And Google, of course.

Friday, April 01, 2005
Mugabe wins! Ha-ha, April Fool. Hope someone tells him the pranks have to stop on April 2.

Norm hath spoken. Squander Two hath spoken.

You're stuck inside Fahrenheit 451, which book do you want to be? Farenheit 451 so I can convince all the guys who want to burn me that they are themselves inside a book, then they will repent.

Have you ever had a crush on a fictional character? I know it's kind of kooky to name both a father and son, but both Aral and Miles Vorkosigan are cute in their separate ways. And books. That's separate books separated by twenty years, OK?

The last book you bought is: The Oxford German Grammar, partly for my daughter and partly for me. It's too advanced for either of us.

The last book you read: Changeover by Diana Wynne Jones.

What are you currently reading? Pandora's Star by Peter F Hamilton.

Five books you would take to a deserted island: The Bible, Shakespeare, Adam Smith's Wealth of Nations (to my shame the nearest I've come to reading it is when I skimmed the whole thing for a quote that appears on the last page), any Boys' Own Annual from early in the twentieth century (they all featured practical projects of almost unbelievable sophistication and dangerousness of construction, very useful for a castaway) and Norton's Star Atlas - because no one is completely imprisoned who can see the stars.

Who are you going to pass this stick to (3 persons) and why? Oh, gosh, this is the sort of social situation that hits all my inadequacy buttons. I think this sort of thing is fun, but some people hate anything like a chain letter. What if a person I choose is offended? What if a person I don't choose is offended? What if a meteor hits the planet? Let me think for a bit. Anyone want to volunteer?

Why has it taken me so long to discover this nice man?

(Via Blithering Bunny)

Robin Cook, writing in the Guardian, reminds me why I must oppose the UN even if it is reformed.
No one is asking for Kofi Annan to be given a veto over whether Wolfowitz gets the job, but it does not seem unreasonable to demand stronger coordination at the centre to stop the World Bank pursuing neo-liberal policies that are in flat conflict with the development agendas of other UN agencies.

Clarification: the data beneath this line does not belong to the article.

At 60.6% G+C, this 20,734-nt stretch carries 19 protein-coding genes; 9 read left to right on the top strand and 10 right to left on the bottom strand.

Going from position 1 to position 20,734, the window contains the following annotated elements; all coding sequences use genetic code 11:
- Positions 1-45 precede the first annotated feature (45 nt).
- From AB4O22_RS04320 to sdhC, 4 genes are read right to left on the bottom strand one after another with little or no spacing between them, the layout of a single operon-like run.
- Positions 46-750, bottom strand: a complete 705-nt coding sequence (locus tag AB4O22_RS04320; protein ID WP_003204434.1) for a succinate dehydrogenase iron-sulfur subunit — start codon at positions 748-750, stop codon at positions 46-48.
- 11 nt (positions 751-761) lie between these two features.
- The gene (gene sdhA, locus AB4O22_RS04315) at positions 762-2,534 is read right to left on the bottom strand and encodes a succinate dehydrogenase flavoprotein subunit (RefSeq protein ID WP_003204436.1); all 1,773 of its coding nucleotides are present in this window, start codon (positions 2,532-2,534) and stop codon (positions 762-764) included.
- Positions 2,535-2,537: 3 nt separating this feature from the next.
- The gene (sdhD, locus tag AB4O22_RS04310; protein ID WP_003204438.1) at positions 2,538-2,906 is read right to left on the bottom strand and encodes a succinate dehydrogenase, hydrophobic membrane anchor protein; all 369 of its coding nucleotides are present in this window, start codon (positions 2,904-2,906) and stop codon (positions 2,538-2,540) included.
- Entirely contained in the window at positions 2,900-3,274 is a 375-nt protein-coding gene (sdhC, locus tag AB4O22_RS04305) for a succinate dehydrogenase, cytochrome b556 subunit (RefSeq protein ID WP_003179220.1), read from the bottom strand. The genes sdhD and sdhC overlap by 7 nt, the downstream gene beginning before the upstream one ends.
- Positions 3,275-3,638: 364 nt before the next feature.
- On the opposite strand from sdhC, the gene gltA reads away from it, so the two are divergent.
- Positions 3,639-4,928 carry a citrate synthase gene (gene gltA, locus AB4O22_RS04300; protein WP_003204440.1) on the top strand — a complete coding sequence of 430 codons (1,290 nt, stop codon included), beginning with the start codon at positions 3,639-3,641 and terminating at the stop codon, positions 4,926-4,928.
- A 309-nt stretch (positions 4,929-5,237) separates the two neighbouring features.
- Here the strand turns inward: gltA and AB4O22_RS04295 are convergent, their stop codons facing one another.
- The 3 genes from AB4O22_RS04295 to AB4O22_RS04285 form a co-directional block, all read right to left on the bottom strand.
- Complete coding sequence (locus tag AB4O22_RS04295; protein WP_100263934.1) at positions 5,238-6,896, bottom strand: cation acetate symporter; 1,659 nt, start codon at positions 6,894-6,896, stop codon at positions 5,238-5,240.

You heard the man. He wants the UN to be one centre of power, following a unified development agenda that is not neo-liberal. His vision is entirely realistic and achievable. When and if it is achieved the great gains of the past three decades in average wealth, life expectancy, access to water, access to education, and freedom will slowly, slowly, slowly stop being so spectacular ... then stop altogether ... then imperceptibly slip into reverse ... and no one will be able to see it because there will nowhere left in the world outside the Unified Development Agenda. As I said here (one of the most deeply felt posts I have ever written) we might see "not the end of history, but its asymptote." And as I also said there, that scenario, a sort of permanent Imperial China sleeping safe from all outside influence (because there is no outside) under a fairly benevolent civil service, is the optimistic one. A pessimistic scenario might also hark back to Chinese history. The death toll in the Taiping "Great Peace" rebellion against the Manchus was second only to that of World War II. Under a unified government all wars are civil wars and civil wars are ugly.

Later on in the article Cook says that:

The suspicion must be that they would rather have a creaking, ineffective UN to treat as a coconut shy than a modern, representative forum that would oblige them to respect collective decisions.

Since I fear very much being obliged to respect the collective decisions of the world's various regimes, I have considered, very seriously, taking up exactly that opinion, rather in the way that revolutionary socialists sometimes hope that capitalism will be as cruel as possible, the better to speed the revolution against it. ("Let it bleed", as Tariq Ali used to say.) But in the end I cannot go that far. It may well be better for the long term happiness of the world that the UN should cease to exist, or, my preferred option, should be a co-ordinating body and forum for negotiation with no power of its own, but I see scarce prospect of that happening. What we have in the real world, a powerful but badly dysfunctional UN, will exacerbate famines and wars, particularly in Africa. So I hope it is reformed. Then let us fight it.

"This morning, the Holy Father's health condition is very grave." - statement from the Vatican. It says that he is "conscious, lucid and tranquil." May he have a good death.

Zimbabwe votes. Some of it, anyway. Whether this translates into "Zimbabwe decides" is another question.